KU can’t defend, they’re thin in the frontcourt, they don’t even have a starting lineup figured out, and they don’t get to the foul line. If Svi or Graham have an off-shooting night, there’s little to no proof they have enough scoring to win (or the defense to make up for it). And, unlike Purdue with Haas, this team has not figured out how to dump the ball into Doke, who could be equally dominant. The Jayhawks have a good amount of Top 50 wins but they haven’t beaten a No. 1, No. 2, or No. 3 seed caliber team all season. Haven’t even played one.

Whew. Alright, now that I got that off my chest, let me put the over-optimistic fan hat back on.

Graham is a First Team All-America candidate running the point. Svi can go off for five or six threes. Doke, at certain times, looks like LSU Shaq (free throw shooting and all). Newman can get 20+. Lightfoot is becoming that ultimate glue guy, due for one of those late-game Shane Battier type of charges that you love when he’s on your team getting the call, but absolutely despise on an opponent.

And maybe the fact Bill Self is still making adjustments could be seen as a good thing. This team spent over half the year thinking they’d add star-freshman Billy Preston, now they’re making tweaks to the starting lineup/rotation. And, even with all of that, they’re still 19-6, Top 15 KenPom. Just a week or two ago, Joe Lunardi had them as a No. 1 seed.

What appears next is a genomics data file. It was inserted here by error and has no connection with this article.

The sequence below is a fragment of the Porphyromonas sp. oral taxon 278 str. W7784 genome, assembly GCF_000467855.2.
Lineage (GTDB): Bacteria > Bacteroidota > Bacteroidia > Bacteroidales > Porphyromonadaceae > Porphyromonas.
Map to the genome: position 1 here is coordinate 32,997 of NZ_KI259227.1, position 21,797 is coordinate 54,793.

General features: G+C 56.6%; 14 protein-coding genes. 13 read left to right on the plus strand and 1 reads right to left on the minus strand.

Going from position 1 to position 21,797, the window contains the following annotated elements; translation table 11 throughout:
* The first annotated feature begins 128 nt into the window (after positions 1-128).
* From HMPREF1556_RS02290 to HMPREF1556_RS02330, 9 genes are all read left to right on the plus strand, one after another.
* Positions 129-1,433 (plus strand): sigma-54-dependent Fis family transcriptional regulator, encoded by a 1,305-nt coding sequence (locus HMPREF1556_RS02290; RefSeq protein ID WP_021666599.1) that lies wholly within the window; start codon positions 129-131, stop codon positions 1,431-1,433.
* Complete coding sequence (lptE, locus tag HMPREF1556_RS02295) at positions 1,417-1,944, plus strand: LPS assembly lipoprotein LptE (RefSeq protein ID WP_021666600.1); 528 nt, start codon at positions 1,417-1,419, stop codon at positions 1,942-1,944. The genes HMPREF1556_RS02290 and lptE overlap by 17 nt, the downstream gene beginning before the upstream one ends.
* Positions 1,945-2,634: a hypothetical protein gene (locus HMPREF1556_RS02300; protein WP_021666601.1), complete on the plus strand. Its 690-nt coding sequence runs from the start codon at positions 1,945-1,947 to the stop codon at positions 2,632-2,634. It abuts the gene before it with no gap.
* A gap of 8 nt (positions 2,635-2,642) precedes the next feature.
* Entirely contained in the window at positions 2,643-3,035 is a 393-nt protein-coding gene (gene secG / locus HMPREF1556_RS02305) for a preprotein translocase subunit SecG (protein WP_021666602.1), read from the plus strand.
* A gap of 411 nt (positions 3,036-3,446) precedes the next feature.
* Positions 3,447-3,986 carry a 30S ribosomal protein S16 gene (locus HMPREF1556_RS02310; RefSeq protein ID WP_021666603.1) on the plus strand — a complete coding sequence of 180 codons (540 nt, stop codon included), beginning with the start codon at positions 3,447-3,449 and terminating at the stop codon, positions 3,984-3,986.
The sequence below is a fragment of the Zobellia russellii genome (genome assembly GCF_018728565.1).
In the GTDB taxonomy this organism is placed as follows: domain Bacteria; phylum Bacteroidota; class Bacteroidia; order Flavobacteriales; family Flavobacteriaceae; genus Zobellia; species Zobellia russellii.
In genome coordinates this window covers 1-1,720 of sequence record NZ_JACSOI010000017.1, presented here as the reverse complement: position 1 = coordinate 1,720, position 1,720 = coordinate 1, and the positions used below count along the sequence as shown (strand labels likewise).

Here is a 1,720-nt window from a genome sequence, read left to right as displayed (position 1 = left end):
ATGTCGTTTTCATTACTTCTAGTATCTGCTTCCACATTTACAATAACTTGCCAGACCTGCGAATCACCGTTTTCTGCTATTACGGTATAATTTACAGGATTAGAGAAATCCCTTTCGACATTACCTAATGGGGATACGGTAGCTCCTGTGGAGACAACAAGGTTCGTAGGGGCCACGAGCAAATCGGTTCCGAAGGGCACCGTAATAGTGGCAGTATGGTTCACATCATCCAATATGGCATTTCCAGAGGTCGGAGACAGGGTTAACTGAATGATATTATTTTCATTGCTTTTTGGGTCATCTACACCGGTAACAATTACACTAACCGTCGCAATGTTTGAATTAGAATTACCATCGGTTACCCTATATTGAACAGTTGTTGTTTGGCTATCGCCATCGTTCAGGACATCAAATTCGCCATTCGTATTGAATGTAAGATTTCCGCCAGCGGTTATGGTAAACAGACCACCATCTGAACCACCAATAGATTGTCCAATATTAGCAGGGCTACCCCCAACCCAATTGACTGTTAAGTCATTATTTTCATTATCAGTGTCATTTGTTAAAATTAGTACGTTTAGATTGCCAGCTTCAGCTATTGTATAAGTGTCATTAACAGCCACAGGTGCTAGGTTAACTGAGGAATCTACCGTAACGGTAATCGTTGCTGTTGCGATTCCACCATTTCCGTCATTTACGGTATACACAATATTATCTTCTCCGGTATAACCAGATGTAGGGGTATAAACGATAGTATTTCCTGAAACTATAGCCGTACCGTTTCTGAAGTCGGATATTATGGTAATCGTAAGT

So maybe that’s the positive spin. The Jayhawks haven’t peaked yet and they’re still hanging with the top tier teams. Maybe they find their full stride in the tournament? Maybe?

Arizona

Turn on an Arizona game sometime in the next four weeks.

What you’ll see is a squad that looks like the most athletic team in the country.

Ayton is a freak of nature, looks like a college version of David Robinson. Trier and Alkins both look like NBA caliber guards. Ristic is another seven-footer.

In a lot of pre-season polls, this was the No. 1 team in America. Back around Thanksgiving, it looked like we were going to get a Final Four preview in the Battle 4 Atlantis between Arizona and Villanova.